Office of Environmental Management

Testing Proves Valuable for Idaho Integrated Waste Treatment Unit

February 14, 2017

You are here

The small-scale replica of the Denitration Mineralization Reformer, part of the Integrated Waste Treatment Unit’s primary reaction vessel, is used for testing to resolve the facility's technical challenges.

The small-scale replica of the Denitration Mineralization Reformer, part of the Integrated Waste Treatment Unit’s primary reaction vessel, is used for testing to resolve the facility's technical challenges.

IDAHO FALLS, Idaho – Work underway at a Colorado research facility to resolve technical challenges at the Idaho Site’s Integrated Waste Treatment Unit (IWTU) is paying substantial dividends, with more to come.

   “Hazen Research has been great to work with so far,” said Craig Porter, a chemical engineer for the startup project for IWTU, which is intended to treat the site’s remaining 900,000 gallons of tank waste. “We’ve got a tremendous amount of data so far in our tests using simulated, non-radioactive waste. It’s been very positive.”

   Hazen, of Golden, Colo., constructed three testbeds to help resolve the issues with IWTU’s Denitration Mineralization Reformer (DMR). The DMR is the primary reaction vessel containing billions of tiny beads kept in a fluidized state with the help of superheated gases. Liquid waste enters the fluidized bed, coating the beads like the formation of pearls. The waste product is transferred to stainless steel canisters and ultimately concrete vaults. Past waste simulant runs at IWTU revealed difficulties in controlling this process, and a wall-scale resembling bark formed on the DMR’s interior walls.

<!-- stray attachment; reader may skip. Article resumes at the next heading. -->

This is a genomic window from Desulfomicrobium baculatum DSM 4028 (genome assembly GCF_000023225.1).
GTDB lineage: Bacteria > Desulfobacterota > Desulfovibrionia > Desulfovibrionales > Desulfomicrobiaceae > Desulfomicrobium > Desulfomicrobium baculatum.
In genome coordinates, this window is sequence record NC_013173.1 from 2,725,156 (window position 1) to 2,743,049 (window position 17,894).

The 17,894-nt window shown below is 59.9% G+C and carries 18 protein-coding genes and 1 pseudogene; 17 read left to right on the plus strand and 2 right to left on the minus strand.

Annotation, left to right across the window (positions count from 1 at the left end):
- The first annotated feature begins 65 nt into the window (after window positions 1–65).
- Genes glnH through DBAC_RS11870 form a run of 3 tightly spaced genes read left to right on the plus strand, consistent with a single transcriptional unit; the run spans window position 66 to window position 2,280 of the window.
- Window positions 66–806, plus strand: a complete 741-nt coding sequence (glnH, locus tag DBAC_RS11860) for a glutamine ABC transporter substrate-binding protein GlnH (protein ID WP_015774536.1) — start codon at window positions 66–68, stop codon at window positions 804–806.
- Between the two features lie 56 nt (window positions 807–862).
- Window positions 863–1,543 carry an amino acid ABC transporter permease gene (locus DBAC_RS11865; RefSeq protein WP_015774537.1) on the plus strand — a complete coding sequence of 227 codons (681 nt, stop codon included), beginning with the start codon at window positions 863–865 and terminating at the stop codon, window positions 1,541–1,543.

Using a 2-inch-diameter fluidized bed constructed of quartz glass, Hazen researchers installed a camera outside the treatment vessel to record the change in fluidization as gas flow rates, mixtures and other parameters changed. Hazen fabricated a 2-inch-diameter stainless steel vessel for the testbed to provide data on the chemical processes that take place inside the treatment vessel. Idaho National Laboratory will use this same testbed at Hazen to determine the kinetics, or the speed of the primary chemical reactions inside the vessel.

   In April, Hazen will focus on IWTU’s wall-scale formation challenges using the 2-inch diameter fluidized bed unit. Probes installed inside the pilot plant allow real-time monitoring of the wall-scale formation and possible mitigation techniques. Porter said the 2-inch units will help determine improvements to minimize the wall-scale formation. 

   Hazen also fabricated a much larger model of the DMR for testing. An 18-inch-diameter pilot plant will be used to demonstrate measures to control the particle size to ensure proper media fluidization inside the DMR. 

   At the Idaho Site, EM expects to conduct a simulant run in IWTU to test a redesigned auger-grinder, which is crucial equipment to size and transfer treated waste material from the DMR to other IWTU treatment processes. During this run, EM will monitor and control the DMR’s operating parameters, including the simulant feed rate, introduction of gases to ensure proper fluidization of the bed material and the reaction vessel’s temperature.

   As early as this summer, IWTU engineers expect to apply the prior simulant run information and Hazen test results as they begin another simulant run to refine operating parameters to support IWTU’s long-term operation. The Hazen tests and confirmatory IWTU runs use non-radioactive, simulated waste. EM will prepare IWTU to treat waste following testing and resolution of the facility’s issues.